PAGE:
In the candid interview, the 44-year-old said she was just 13 when she first experienced the symptoms:
“I was walking off a bus from a school camping trip. The trip had been miserable: I was, sadly, a bed wetter, and I had Pampers hidden in my sleeping bag├óΓé¼ΓÇ¥a gigantic and shameful secret to carry. My mom was there to pick me up, and she was taking pictures like a paparazzo. Seeing her made the stress of the last few days hit home, and something shifted inside me.”
This moment is one that sticks with the comedian to this day.
Jimmy Kimmel‘s ex shared an intimate look at how after that moment she went from class clown to having serious panic attacks:
“I couldn’t deal with being with my friends, I didn’t go to school for months, and I started having panic attacks. People use “panic attack” very casually out here in Los Angeles, but I don’t think most of them really know what it is. Every breath is labored. You are dying. You are going to die. It’s terrifying. And then when the attack is over, the depression is still there. Once, my stepdad asked me, ‘What does it feel like?’ And I said, ‘It feels like I’m desperately homesick, but I’m home.'”
That feeling is one she’s had to face throughout the years — enduring several trials of different medications and therapy sessions:
“I went through several therapists. The first one hanged himself. Irony? Yeah. Another one kept upping my Xanax until I was taking 16 a day. Four Xanax, four times a day! I saved all the bottles in a shoe box because I thought, Well, at least if I die and they find this, they’ll know what happened. I was a zombie walking through life. And then, a few years later, my mom took me to a new psychiatrist, who got me off meds completely over the course of six months. I remember taking that last half pill at the high school water fountain and finally feeling like myself again.”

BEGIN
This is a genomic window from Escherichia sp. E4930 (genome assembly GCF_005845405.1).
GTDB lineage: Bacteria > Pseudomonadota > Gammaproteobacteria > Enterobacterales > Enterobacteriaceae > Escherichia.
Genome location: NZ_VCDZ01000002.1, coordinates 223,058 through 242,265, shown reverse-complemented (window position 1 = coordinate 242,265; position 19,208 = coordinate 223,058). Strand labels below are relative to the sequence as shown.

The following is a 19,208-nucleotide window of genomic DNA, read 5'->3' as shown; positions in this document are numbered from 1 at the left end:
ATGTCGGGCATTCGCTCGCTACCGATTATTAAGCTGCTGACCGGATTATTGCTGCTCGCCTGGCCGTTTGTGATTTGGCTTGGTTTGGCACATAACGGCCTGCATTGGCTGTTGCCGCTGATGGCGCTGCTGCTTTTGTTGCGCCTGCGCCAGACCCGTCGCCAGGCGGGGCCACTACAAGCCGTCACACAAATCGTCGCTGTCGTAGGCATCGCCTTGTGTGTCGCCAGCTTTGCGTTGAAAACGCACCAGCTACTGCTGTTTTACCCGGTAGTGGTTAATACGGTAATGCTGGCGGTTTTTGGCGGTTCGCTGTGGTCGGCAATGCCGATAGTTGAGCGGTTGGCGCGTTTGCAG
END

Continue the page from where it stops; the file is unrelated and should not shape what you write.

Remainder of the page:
Wow. That is heavy stuff for anyone to go through, especially at such a young age.
Even with support from her boyfriend Michael Sheen, the Sarah Silverman Program star still has “downward spirals,” but has used her career as an outlet:
“I’ve lived with depression and learned to control it, or at least to ride the waves as best I can. I’m on a small dose of Zoloft, which, combined with therapy, keeps me healthy but still lets me feel highs and lows … The dark years and those ups and downs ├óΓé¼ΓÇ£ chemical and otherwise ├óΓé¼ΓÇ£ have always informed my work; I believe being a comedian is about exposing yourself, warts and all. But my stand-up has evolved along with me.”
There’s no doubt the New Hampshire native has experienced her fair share of obstacles, but admits to learning a very valuable lesson:
“But there’s one thing I know that I used to not know: It will pass.”
We love Sarah’s honesty and openness about something so personal. We’re sure her story will help those who may be going through similar situations.
[Image via Glamour Magazine.]